Although Turkey publicly appears to sustain its anti-Bashar al-Assad stance on Syria, it is actually getting ready for a new Syria that will allow Assad to stay on as the country’s president. While a termination of the de facto Kurdish autonomy in northern Syria seems to be the first precondition for a possible normalization between Ankara and Damascus, there is another unspoken condition as well: the allotment of a share in Syria’s reconstruction. Naturally, the Assad administration does not have the intention to allot any share to Turkey, which is accused of supporting anti-regime military groups that have destroyed the country and looted Aleppo’s industrial zones. However, Turkey’s control of a sizable territory in northern Syria and its cooperation with Russia make it difficult for Damascus to exclude Turkey from these calculations.

Turkey’s influence over opposition groups that could have a bearing on the Geneva process can not be dismissed. Turkey has been able to preserve its most important trading partner position with Syria despite the seven-year-old conflict. Its geographical proximity to Syria, logistical superiority and advanced capacity of its construction sector encourages Turkey to obtain a substantial part in the reconstruction process. Moreover, Turkey is currently organizing local entities in al-Bab, Jarablus, Azaz, Cobanbey and Afrin that are de facto under its control. It is also setting up systems for security, education, religion and even issuing ID cards to residents. In addition it has started building a road network.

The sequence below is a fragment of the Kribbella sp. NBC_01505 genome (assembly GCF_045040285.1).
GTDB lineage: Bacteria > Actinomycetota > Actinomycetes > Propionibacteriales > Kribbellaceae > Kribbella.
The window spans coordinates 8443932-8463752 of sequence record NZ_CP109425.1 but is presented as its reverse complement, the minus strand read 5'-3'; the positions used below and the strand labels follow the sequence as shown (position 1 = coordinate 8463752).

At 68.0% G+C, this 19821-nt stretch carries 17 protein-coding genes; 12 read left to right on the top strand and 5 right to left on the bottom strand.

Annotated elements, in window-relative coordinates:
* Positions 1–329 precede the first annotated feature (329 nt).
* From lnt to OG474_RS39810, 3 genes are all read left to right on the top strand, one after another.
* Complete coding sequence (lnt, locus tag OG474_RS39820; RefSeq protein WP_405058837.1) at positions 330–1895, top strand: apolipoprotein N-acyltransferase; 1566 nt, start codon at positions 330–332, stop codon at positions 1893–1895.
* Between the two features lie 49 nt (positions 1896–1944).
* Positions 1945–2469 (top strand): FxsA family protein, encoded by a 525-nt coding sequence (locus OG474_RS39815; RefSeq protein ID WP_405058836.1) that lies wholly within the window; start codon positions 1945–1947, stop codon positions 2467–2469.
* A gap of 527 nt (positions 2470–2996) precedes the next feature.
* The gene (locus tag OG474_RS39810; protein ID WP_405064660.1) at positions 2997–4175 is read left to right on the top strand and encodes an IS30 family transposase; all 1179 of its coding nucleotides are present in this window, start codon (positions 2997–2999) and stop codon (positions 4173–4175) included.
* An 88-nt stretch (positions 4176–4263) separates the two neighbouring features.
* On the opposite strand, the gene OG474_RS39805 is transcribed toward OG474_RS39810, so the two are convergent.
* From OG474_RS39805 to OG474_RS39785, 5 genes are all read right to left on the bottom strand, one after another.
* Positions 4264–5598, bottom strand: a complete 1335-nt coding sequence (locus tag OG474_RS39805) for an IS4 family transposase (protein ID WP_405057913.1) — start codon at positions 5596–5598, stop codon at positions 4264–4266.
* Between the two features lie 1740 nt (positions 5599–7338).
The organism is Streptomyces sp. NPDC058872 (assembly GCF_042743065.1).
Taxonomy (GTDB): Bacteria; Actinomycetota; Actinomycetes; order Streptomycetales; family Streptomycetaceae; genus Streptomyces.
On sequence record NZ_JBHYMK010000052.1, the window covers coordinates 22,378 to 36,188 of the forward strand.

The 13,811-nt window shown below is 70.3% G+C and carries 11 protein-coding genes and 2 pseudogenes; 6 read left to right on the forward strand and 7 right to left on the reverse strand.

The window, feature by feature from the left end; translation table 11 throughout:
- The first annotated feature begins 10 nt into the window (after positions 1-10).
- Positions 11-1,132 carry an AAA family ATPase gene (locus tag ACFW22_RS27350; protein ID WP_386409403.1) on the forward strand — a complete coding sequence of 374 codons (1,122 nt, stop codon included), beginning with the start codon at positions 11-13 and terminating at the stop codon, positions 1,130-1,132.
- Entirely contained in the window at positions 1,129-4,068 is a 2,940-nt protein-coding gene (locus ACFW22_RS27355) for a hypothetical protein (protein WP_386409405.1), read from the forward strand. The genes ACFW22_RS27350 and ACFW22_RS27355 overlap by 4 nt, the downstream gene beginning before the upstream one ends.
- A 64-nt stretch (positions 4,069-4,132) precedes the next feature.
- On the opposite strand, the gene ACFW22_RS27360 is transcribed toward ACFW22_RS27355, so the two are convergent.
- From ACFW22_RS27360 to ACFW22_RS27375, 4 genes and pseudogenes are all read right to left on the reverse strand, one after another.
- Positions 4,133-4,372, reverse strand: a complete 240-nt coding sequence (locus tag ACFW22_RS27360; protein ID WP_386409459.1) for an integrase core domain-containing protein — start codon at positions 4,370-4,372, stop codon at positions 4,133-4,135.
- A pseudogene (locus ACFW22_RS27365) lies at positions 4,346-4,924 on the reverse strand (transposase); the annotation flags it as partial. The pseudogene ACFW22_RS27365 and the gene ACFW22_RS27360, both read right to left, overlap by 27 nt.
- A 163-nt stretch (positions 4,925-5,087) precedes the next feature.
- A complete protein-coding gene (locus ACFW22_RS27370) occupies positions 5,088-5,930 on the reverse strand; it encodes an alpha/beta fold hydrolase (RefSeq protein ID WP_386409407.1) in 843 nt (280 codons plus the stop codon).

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“The issues in Italy… in the next three months are going to dictate the whole European banking narrative for the next three to five years,”

Italy, Not Turkey, Is The Biggest Threat To European Banks (CNBC)

The European Central Bank (ECB) was reported Friday to be concerned that the ongoing currency crisis in Turkey could result in problems for the continent’s banks. However, the real problem for Europe’s banking industry is Italy and what happens in that country in the coming months, an analyst said Tuesday. “The issues in Italy… in the next three months are going to dictate the whole European banking narrative for the next three to five years,” Tom Kinmonth, fixed income strategist at ABN Amro, told CNBC’s “Squawk Box Europe.” Italy’s economy is the third largest in the European Union and the country’s new coalition government is currently working on next year’s budget.

Its financial plan will be closely scrutinized by European authorities and, more importantly, by market players, following promises to increase public spending. Investors are wary of rises in pensions and state benefits, given that Italy already has a significantly high public debt pile — the second largest in the euro zone, at about 130% of GDP. If market players do not approve of the next budget, due around October, then borrowing costs for Italy are likely to go up, which in turn could affect neighboring European countries. It could also create problems for certain European banks that hold Italian debt.